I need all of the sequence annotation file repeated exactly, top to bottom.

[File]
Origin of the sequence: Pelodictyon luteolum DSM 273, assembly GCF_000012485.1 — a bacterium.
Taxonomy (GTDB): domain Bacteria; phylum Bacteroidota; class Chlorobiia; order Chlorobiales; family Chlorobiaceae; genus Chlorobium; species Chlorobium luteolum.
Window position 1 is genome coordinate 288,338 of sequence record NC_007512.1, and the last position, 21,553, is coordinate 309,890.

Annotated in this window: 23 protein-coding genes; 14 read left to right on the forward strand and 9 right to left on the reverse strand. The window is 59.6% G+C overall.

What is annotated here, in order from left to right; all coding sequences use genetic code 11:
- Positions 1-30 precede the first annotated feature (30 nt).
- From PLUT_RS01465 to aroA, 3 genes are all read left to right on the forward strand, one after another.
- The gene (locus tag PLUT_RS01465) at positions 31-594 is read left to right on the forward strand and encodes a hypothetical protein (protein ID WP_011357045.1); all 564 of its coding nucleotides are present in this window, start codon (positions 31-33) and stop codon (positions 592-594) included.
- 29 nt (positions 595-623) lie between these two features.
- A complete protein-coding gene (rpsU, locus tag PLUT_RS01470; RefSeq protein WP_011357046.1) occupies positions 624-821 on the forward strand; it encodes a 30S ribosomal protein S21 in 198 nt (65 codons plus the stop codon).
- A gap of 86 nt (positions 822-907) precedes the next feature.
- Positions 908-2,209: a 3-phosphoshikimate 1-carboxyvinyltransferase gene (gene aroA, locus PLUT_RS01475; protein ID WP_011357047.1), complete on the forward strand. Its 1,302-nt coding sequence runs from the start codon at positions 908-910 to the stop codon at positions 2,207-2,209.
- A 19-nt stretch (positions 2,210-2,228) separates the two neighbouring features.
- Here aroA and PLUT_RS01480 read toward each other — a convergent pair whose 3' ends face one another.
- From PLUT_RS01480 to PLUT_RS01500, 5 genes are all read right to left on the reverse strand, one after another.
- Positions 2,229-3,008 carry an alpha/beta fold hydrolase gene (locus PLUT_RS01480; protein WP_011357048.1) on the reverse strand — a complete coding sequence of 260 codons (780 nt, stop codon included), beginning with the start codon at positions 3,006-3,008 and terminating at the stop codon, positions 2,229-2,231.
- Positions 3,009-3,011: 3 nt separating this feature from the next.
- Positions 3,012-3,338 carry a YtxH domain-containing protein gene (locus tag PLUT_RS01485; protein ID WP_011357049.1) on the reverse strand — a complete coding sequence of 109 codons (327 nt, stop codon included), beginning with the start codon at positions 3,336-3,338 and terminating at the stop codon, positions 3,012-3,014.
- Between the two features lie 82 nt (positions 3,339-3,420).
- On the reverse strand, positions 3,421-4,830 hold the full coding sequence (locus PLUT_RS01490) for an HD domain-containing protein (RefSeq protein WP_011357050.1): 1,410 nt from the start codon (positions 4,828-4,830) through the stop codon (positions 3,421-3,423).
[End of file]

Origin of the sequence: Pelodictyon luteolum DSM 273, assembly GCF_000012485.1 — a bacterium.
Taxonomy (GTDB): domain Bacteria; phylum Bacteroidota; class Chlorobiia; order Chlorobiales; family Chlorobiaceae; genus Chlorobium; species Chlorobium luteolum.
Window position 1 is genome coordinate 288,338 of sequence record NC_007512.1, and the last position, 21,553, is coordinate 309,890.

Annotated in this window: 23 protein-coding genes; 14 read left to right on the forward strand and 9 right to left on the reverse strand. The window is 59.6% G+C overall.

What is annotated here, in order from left to right; all coding sequences use genetic code 11:
- Positions 1-30 precede the first annotated feature (30 nt).
- From PLUT_RS01465 to aroA, 3 genes are all read left to right on the forward strand, one after another.
- The gene (locus tag PLUT_RS01465) at positions 31-594 is read left to right on the forward strand and encodes a hypothetical protein (protein ID WP_011357045.1); all 564 of its coding nucleotides are present in this window, start codon (positions 31-33) and stop codon (positions 592-594) included.
- 29 nt (positions 595-623) lie between these two features.
- A complete protein-coding gene (rpsU, locus tag PLUT_RS01470; RefSeq protein WP_011357046.1) occupies positions 624-821 on the forward strand; it encodes a 30S ribosomal protein S21 in 198 nt (65 codons plus the stop codon).
- A gap of 86 nt (positions 822-907) precedes the next feature.
- Positions 908-2,209: a 3-phosphoshikimate 1-carboxyvinyltransferase gene (gene aroA, locus PLUT_RS01475; protein ID WP_011357047.1), complete on the forward strand. Its 1,302-nt coding sequence runs from the start codon at positions 908-910 to the stop codon at positions 2,207-2,209.
- A 19-nt stretch (positions 2,210-2,228) separates the two neighbouring features.
- Here aroA and PLUT_RS01480 read toward each other — a convergent pair whose 3' ends face one another.
- From PLUT_RS01480 to PLUT_RS01500, 5 genes are all read right to left on the reverse strand, one after another.
- Positions 2,229-3,008 carry an alpha/beta fold hydrolase gene (locus PLUT_RS01480; protein WP_011357048.1) on the reverse strand — a complete coding sequence of 260 codons (780 nt, stop codon included), beginning with the start codon at positions 3,006-3,008 and terminating at the stop codon, positions 2,229-2,231.
- Positions 3,009-3,011: 3 nt separating this feature from the next.
- Positions 3,012-3,338 carry a YtxH domain-containing protein gene (locus tag PLUT_RS01485; protein ID WP_011357049.1) on the reverse strand — a complete coding sequence of 109 codons (327 nt, stop codon included), beginning with the start codon at positions 3,336-3,338 and terminating at the stop codon, positions 3,012-3,014.
- Between the two features lie 82 nt (positions 3,339-3,420).
- On the reverse strand, positions 3,421-4,830 hold the full coding sequence (locus PLUT_RS01490) for an HD domain-containing protein (RefSeq protein WP_011357050.1): 1,410 nt from the start codon (positions 4,828-4,830) through the stop codon (positions 3,421-3,423).